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Keowee courier. (Pickens Court House, S.C.) 1849-current, December 28, 1921, Image 5

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Great Loader of tho SoclaRsts Gains
Freedom as Christmas Present.
Atlanta, Ga., Dec 24.-Eugene V.
'Debs was formally notified to-day
that his ten-year eentcnco had beon
commuted to expire to-morrow, and,
ns far as could be learned, received
tho tidings calmly, reserving any
comment he might want to make un
til he is actually outside the walls of
the F?deral penitentiary.
Tho government will pr?vido lils
transpoitatton, live dollars in cash'
and a completo ou tnt of civilian j
clothes. He has his choice between
a dark blue or brown suit, but the
other garments aro uniform and in
clude a felt hat.
Tho Socialist loador has been
rooming in the hospital building dur
ing most of his tltme hore, nnd did
not mingle with the other inmates
Debs Now ? Frc? Mun
Washington, D. C., Dec. 2G.- \
warning against commercializing tho
notoriety which Eugene V. Debs has
recetvod, and '.ho hope that he may
"direct his talents to a useful pul
poso" was expressed in a statement
issued Monday by Attorney General
.Daugherty after a thirty-minute con
ference with tho Socialist leader a',
the Department of Justice.
Daugherty said that "no unusual
conditions" had been attached to the
commutation of sentence granted to
Debs for Ills release from tho Atlant i
prison on Christmas day.
"I have received a call from Mr.
Debs," the Attorney General said. "1
volunteered no advice to him and he
asked none. There were no unusual
conditions attached to his commuta
tion. His call upon mo was of his
own volition.
"I have nothing further to say re
garding Debs' call or regarding his
case, except that I hope he may di
rect his talents to a useful purpose.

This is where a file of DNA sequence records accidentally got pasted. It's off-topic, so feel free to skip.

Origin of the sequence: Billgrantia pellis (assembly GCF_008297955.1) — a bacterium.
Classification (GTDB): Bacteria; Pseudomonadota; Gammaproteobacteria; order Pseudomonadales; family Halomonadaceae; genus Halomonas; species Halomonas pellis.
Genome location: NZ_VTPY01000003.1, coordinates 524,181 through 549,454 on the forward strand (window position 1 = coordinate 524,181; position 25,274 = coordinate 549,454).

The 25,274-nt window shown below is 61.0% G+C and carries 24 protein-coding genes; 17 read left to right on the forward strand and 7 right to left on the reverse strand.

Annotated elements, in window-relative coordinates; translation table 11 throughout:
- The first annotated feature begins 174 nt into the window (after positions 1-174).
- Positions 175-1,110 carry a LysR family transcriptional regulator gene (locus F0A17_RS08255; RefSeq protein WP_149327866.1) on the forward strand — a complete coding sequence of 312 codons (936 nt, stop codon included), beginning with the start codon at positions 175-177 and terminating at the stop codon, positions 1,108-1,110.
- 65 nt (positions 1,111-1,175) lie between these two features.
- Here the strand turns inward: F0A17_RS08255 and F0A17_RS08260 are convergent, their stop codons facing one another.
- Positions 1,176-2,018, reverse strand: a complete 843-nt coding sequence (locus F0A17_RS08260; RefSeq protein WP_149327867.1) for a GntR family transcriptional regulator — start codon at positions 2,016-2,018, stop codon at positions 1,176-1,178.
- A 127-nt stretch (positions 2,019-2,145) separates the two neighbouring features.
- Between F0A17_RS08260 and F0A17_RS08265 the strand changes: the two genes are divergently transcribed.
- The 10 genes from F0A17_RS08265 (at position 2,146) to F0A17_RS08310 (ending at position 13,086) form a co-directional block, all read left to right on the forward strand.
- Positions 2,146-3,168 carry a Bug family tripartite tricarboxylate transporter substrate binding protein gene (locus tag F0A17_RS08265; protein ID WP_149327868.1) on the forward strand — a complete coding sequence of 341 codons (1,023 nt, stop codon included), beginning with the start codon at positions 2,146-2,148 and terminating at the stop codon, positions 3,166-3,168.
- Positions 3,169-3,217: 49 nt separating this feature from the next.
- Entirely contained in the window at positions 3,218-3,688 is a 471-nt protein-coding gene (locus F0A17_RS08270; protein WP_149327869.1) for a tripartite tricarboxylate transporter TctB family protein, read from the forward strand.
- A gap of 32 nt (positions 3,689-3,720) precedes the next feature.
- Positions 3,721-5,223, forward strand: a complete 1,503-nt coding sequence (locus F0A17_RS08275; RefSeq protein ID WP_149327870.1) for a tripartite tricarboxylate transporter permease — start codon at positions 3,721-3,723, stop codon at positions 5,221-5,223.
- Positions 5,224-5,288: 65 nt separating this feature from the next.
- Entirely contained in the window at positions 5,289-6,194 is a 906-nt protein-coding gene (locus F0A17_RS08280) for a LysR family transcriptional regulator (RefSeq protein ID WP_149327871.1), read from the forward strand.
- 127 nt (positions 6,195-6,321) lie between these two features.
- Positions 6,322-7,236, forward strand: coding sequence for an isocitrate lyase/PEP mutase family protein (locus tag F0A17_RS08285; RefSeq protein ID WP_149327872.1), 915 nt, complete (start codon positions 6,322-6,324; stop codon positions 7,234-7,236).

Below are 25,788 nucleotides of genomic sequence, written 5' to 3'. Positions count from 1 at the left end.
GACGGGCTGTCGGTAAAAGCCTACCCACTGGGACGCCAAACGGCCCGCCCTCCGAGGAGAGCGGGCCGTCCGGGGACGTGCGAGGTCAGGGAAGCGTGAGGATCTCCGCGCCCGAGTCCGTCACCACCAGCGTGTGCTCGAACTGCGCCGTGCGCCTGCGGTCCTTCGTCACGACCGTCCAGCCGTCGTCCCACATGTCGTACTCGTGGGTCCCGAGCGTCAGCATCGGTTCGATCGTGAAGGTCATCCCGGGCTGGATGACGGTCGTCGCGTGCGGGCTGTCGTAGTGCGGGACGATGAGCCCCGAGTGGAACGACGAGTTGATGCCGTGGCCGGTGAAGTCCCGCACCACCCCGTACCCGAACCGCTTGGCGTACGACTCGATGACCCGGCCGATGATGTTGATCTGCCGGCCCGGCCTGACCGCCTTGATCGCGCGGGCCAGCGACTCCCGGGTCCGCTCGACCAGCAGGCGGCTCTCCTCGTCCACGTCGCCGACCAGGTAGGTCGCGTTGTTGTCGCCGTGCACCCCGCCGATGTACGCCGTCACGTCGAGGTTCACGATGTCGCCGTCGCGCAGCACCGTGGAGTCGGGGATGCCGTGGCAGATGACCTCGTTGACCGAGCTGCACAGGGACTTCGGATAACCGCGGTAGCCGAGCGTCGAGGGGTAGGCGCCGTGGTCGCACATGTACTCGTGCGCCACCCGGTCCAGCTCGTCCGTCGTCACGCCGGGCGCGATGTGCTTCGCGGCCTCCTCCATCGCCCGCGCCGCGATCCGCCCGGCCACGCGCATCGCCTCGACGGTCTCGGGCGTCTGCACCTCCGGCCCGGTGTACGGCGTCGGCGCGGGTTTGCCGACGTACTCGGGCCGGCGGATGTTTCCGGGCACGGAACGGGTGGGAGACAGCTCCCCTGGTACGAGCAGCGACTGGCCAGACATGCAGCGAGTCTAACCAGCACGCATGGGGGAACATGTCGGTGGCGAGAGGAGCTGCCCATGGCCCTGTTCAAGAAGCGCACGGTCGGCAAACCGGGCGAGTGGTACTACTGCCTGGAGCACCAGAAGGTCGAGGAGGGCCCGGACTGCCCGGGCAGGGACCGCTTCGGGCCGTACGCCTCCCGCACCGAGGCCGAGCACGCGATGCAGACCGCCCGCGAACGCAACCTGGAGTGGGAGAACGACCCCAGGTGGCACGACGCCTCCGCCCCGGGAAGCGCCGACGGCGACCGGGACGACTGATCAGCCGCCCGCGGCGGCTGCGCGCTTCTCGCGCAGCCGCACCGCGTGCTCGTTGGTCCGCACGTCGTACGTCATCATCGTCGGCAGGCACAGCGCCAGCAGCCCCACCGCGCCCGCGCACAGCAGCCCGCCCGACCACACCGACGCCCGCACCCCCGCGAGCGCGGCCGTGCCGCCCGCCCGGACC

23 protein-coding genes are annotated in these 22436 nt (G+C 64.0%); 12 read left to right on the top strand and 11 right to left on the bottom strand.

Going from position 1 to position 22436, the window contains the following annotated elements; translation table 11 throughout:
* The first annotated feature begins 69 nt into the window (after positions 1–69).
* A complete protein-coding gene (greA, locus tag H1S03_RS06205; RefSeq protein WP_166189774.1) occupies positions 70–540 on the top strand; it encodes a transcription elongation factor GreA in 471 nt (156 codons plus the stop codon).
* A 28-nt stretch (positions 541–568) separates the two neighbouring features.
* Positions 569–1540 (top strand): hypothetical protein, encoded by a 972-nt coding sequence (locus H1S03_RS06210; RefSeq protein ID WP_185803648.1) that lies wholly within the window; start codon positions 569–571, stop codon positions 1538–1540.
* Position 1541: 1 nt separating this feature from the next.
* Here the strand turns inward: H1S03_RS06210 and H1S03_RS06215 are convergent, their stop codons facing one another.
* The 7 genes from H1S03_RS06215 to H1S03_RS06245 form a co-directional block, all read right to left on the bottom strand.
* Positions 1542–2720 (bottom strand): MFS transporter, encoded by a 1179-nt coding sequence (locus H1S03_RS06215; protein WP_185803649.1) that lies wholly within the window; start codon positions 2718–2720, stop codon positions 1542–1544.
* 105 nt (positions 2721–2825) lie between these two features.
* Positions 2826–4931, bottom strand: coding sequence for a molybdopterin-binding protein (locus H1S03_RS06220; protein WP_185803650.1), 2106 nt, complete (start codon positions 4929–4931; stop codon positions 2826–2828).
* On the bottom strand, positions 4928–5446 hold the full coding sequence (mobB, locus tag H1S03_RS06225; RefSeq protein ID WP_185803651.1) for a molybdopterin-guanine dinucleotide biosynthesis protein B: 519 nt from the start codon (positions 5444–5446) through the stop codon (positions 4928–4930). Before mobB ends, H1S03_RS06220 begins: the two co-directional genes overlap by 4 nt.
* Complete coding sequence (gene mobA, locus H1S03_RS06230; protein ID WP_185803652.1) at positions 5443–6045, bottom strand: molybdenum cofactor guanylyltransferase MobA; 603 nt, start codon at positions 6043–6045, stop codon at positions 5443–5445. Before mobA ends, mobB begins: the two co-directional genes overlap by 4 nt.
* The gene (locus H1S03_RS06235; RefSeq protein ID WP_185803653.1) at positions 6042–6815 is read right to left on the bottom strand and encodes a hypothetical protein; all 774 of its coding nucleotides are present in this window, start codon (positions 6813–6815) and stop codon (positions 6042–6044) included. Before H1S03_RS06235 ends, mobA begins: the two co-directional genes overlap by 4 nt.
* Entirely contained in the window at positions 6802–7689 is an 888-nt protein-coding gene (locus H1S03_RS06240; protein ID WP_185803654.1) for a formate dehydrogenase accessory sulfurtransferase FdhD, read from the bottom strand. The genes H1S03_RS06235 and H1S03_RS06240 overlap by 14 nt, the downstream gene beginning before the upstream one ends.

And I trust the notoriety he has re
ceived may not be commercialized.
'I say this because I observe gather
ing about him nnd undertaking to
promoto him persons who have not
the best Interests of the country or
society at heart.
"His life's efforts, pursuing as he
has until now, when he is again a
free man, a theory erroneous In prin
ciple, should nol bo i'ommorclaltstf I "
Called '>y Harding,
^ it was !.!)>'.( -.v;'omi taut. .D-rtuj' re J
? u 'iiuulc conditional iipou his
K Uli n !.. rt <4 ?a lo q o m o td Wu sitia.? I < n
f o'..con fe re n< '. ?lite iiouae.
fThere was no official Information ns
to tho reason for Debs hoing sum
moned to tho White House, but it
v/as believed that President Harding
dosired to discuss with the famous
war prisoner and Socialist leader his
future activities.
As he neared "Washington Debs
said that ho was not permitted to
discuss his "mission," and that he
"had made a pledge that he would not
permit himself to bu interviewed. He
regards himself now as a free man
and expects to proceed from Wash
ington to his homo in Torro Haute.
Merfoan Officer is Executed Near tho
United Stute* Dino.
?Nogales, Arizona, Doc. 26.-Gen.
Francisco Reyna, who had figured
prominently In revolutions In Mexico
in tho last ten years, was executed
b? a Crlng1 squad In Nogales, Solora.,,
across the International. ?Uno- nero,
late tb-day. He was alleged to have
Veen caught digging rifles', snd'dlcs
land ammunition from the gro.ind
near Canosa, Sonora, fifteen mil^s
west of Nogales.
.Gen. Reyna, who had been living
In the mountains in Santa Cruz
?county, Arizona, ten miles northeast
&t here, was captured about f> O'Clock
this morning, and was taken to the
. Nogales jail, where ho was tried ly
a military court. Reyna's chauffeur
also was arrested.
Mexican ollicials said that after
Reyna was captured soldiers un
earthed thirty rifles, thirty saddles,
and about 4,000 rounds of ammuni
tion at tho spot where he was dig
ging. Reyna and his chauffeur wore
arrested by fifteen Mexican *. Idler?
under tho command of Capt. Fran
cisco Gonzales.
Reyna and about two hud rod fol
lowers, it is alleged, planned to
launch a revolution Jan. 1st. He was
chnrgod also with having had con
nections with the leaders of another
proposed revolution. Tho alleged